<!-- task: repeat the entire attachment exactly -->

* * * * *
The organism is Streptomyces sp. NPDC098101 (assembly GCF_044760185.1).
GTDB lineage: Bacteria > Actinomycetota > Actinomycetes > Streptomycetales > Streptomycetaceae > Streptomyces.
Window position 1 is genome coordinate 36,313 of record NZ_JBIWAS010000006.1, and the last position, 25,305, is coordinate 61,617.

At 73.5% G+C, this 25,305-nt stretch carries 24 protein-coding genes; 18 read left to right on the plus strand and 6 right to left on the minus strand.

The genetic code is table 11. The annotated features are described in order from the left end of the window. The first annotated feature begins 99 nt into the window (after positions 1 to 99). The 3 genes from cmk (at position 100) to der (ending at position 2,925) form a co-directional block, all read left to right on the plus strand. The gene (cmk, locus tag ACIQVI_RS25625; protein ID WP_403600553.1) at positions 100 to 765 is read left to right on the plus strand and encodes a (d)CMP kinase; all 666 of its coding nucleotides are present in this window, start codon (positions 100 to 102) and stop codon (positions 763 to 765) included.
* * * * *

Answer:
The organism is Streptomyces sp. NPDC098101 (assembly GCF_044760185.1).
GTDB lineage: Bacteria > Actinomycetota > Actinomycetes > Streptomycetales > Streptomycetaceae > Streptomyces.
Window position 1 is genome coordinate 36,313 of record NZ_JBIWAS010000006.1, and the last position, 25,305, is coordinate 61,617.

At 73.5% G+C, this 25,305-nt stretch carries 24 protein-coding genes; 18 read left to right on the plus strand and 6 right to left on the minus strand.

The genetic code is table 11. The annotated features are described in order from the left end of the window. The first annotated feature begins 99 nt into the window (after positions 1 to 99). The 3 genes from cmk (at position 100) to der (ending at position 2,925) form a co-directional block, all read left to right on the plus strand. The gene (cmk, locus tag ACIQVI_RS25625; protein ID WP_403600553.1) at positions 100 to 765 is read left to right on the plus strand and encodes a (d)CMP kinase; all 666 of its coding nucleotides are present in this window, start codon (positions 100 to 102) and stop codon (positions 763 to 765) included.